Tuesday, Scientists at the Fred Hutchinson Cancer Research Center met in Seattle with Timothy Ray Brown. Brown is the first person ever cured of HIV. He had been diagnosed as HIV positive in 1995 and subsequently was diagnosed with leukemia. After a failed period of chemotherapy, Brown came to require a stem-cell transplant. It happened one of the donor matches identified for him possessed the gene-resistance to HIV. Essentially, it was a genetic anomaly that allowed Brown to come by just the right mutation among stem-cell matches and was cured of HIV.
That fortunate coincidence and its apparent outcome has Hutchninson’s scientists especially excited. The HutchinsonCenter is where such transplants initially were pioneered. Scientists now seek to build on that knowledge to search for a cure for the millions living with HIV infection today. Brown’s case is considered to be a major break in developing strategies for a cure.
“He really sparked a new direction in the HIV field,” said Dr. Hans-Peter Kiem of Brown’s case.
“A cure for HIV is inevitable,” said Dr. Keith Jerome. “It’s going to happen.”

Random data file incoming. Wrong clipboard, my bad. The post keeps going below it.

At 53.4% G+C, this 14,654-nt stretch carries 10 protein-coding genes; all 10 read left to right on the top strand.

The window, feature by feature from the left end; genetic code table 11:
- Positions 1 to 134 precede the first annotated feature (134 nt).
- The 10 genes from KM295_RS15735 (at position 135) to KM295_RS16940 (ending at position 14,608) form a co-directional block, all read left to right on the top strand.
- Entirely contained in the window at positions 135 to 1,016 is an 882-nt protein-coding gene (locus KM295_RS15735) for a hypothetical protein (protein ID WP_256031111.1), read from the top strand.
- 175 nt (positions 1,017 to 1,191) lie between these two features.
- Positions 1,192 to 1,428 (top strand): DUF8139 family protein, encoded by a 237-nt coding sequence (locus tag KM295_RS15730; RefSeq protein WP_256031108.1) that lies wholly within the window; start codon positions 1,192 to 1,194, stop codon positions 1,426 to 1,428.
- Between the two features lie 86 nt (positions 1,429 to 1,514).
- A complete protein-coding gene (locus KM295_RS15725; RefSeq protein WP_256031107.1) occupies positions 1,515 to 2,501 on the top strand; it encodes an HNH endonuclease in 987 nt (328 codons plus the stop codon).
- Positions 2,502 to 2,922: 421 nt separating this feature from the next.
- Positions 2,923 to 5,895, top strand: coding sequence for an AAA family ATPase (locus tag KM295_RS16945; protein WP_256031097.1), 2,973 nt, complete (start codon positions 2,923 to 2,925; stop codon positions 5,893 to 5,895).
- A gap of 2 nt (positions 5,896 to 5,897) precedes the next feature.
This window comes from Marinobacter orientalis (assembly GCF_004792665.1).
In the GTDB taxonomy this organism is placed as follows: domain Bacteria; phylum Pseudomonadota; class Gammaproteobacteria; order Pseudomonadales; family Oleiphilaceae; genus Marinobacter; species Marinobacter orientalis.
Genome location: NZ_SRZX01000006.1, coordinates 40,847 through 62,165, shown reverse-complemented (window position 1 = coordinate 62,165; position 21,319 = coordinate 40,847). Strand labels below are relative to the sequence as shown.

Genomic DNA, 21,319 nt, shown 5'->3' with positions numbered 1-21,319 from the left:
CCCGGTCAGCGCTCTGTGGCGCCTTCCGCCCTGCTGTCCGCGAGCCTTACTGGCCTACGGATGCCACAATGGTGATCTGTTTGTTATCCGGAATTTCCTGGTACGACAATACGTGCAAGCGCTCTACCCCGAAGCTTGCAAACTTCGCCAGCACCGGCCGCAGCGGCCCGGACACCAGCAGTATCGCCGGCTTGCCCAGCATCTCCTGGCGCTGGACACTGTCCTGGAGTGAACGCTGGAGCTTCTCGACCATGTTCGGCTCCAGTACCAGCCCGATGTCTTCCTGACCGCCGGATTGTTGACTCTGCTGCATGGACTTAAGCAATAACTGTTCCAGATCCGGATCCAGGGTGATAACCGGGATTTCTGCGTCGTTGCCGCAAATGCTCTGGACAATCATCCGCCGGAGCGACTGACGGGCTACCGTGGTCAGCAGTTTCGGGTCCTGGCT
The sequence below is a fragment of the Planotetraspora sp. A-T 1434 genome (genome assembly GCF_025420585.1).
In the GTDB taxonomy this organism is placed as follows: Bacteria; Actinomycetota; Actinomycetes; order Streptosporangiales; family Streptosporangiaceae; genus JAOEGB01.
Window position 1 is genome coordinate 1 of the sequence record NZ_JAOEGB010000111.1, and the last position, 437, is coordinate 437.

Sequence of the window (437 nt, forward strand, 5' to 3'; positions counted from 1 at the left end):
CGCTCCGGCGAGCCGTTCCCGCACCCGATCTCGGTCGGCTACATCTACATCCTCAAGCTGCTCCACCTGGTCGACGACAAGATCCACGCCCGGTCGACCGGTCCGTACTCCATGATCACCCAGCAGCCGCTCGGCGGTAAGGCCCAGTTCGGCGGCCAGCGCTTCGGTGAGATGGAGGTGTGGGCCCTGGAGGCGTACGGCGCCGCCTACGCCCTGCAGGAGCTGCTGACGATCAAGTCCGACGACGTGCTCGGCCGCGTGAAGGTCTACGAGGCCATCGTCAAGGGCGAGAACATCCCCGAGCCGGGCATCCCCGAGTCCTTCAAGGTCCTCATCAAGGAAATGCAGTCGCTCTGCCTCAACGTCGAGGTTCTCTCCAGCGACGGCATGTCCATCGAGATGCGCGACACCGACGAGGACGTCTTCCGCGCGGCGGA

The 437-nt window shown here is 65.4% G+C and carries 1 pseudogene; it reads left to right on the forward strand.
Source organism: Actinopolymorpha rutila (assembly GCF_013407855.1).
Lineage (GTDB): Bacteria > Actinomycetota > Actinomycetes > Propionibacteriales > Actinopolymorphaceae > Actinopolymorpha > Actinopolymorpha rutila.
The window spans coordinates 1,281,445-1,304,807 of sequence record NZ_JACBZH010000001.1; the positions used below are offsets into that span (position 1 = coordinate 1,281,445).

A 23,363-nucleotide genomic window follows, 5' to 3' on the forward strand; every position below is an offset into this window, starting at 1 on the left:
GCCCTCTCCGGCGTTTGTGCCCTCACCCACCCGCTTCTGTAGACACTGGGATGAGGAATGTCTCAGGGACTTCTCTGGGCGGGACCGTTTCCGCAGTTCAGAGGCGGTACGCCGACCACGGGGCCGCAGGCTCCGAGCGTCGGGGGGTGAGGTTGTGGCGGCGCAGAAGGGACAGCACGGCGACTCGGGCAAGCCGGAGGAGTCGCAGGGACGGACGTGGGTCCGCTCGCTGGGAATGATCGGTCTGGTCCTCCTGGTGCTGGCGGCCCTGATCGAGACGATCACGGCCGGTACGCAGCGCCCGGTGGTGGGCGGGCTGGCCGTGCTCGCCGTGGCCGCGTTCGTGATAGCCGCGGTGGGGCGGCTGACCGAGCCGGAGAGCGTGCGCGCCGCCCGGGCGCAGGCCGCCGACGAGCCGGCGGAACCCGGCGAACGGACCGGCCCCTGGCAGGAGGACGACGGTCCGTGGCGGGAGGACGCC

Experts come to the HutchinsonCenter from multiple health disciplines to concentrate their efforts toward the elimination of cancer and related diseases as causes of human suffering and death. Biological scientists conduct fundamental research to discover mechanisms underlying the life of normal cells and changes in these processes that cause disease. Clinical research scientists develop and test new forms of diagnosis and therapy. Public health scientists develop and apply new knowledge to help individuals and communities reduce the incidence and death-rate from cancer and related diseases. Bringing specialists together from all fields to integrate their findings and insights has proven to enhance the development and testing of new approaches at Hutchinson.
HutchinsonCenter will be pursuing development of an HIV cure under a $20 million, five-year research grant announced Monday by the National Institutes of Health.
“The field is now addressing the possibility of developing a cure, it was an abstract notion,” said Kiem, an expert in stem-cell transplantation who will serve as one of two principal investigators on the grant project. The University of California, San Francisco, and the University of North Carolina, Chapel Hill, also will receive similar grants according to NIH. All three institutions are recipients of grants under the Martin Delaney Collaboratory, a funding opportunity designed to foster public-private partnerships to accelerate progress toward an HIV cure. Delaney, an influential AIDS activist, died of liver cancer in 2009.
Thursday, Brown spoke at Seattle University about his experience and aspirations to help scientists to develop an HIV cure with stem-cell-based therapies.